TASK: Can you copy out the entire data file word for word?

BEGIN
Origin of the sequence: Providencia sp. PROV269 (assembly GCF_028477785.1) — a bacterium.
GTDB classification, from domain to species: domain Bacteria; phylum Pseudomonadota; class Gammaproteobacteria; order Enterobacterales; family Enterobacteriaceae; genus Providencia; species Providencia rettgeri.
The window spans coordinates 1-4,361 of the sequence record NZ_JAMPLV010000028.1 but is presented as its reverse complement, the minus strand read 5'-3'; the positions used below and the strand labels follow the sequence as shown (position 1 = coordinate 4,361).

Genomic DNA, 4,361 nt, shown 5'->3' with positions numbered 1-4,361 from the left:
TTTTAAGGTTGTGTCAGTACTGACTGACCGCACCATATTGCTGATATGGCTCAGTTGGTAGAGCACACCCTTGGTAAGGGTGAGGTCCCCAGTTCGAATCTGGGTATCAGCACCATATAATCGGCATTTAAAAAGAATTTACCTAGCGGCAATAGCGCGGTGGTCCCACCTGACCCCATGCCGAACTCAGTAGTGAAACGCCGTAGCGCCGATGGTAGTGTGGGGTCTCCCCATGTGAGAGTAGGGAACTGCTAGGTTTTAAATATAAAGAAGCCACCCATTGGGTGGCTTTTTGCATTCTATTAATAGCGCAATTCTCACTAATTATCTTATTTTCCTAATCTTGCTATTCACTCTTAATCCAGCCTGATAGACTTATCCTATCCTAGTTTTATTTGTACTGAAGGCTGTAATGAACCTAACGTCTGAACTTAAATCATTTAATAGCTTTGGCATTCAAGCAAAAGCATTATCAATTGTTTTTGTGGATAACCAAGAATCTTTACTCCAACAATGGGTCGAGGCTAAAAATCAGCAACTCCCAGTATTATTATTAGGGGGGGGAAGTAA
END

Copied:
Origin of the sequence: Providencia sp. PROV269 (assembly GCF_028477785.1) — a bacterium.
GTDB classification, from domain to species: domain Bacteria; phylum Pseudomonadota; class Gammaproteobacteria; order Enterobacterales; family Enterobacteriaceae; genus Providencia; species Providencia rettgeri.
The window spans coordinates 1-4,361 of the sequence record NZ_JAMPLV010000028.1 but is presented as its reverse complement, the minus strand read 5'-3'; the positions used below and the strand labels follow the sequence as shown (position 1 = coordinate 4,361).

Genomic DNA, 4,361 nt, shown 5'->3' with positions numbered 1-4,361 from the left:
TTTTAAGGTTGTGTCAGTACTGACTGACCGCACCATATTGCTGATATGGCTCAGTTGGTAGAGCACACCCTTGGTAAGGGTGAGGTCCCCAGTTCGAATCTGGGTATCAGCACCATATAATCGGCATTTAAAAAGAATTTACCTAGCGGCAATAGCGCGGTGGTCCCACCTGACCCCATGCCGAACTCAGTAGTGAAACGCCGTAGCGCCGATGGTAGTGTGGGGTCTCCCCATGTGAGAGTAGGGAACTGCTAGGTTTTAAATATAAAGAAGCCACCCATTGGGTGGCTTTTTGCATTCTATTAATAGCGCAATTCTCACTAATTATCTTATTTTCCTAATCTTGCTATTCACTCTTAATCCAGCCTGATAGACTTATCCTATCCTAGTTTTATTTGTACTGAAGGCTGTAATGAACCTAACGTCTGAACTTAAATCATTTAATAGCTTTGGCATTCAAGCAAAAGCATTATCAATTGTTTTTGTGGATAACCAAGAATCTTTACTCCAACAATGGGTCGAGGCTAAAAATCAGCAACTCCCAGTATTATTATTAGGGGGGGGAAGTAA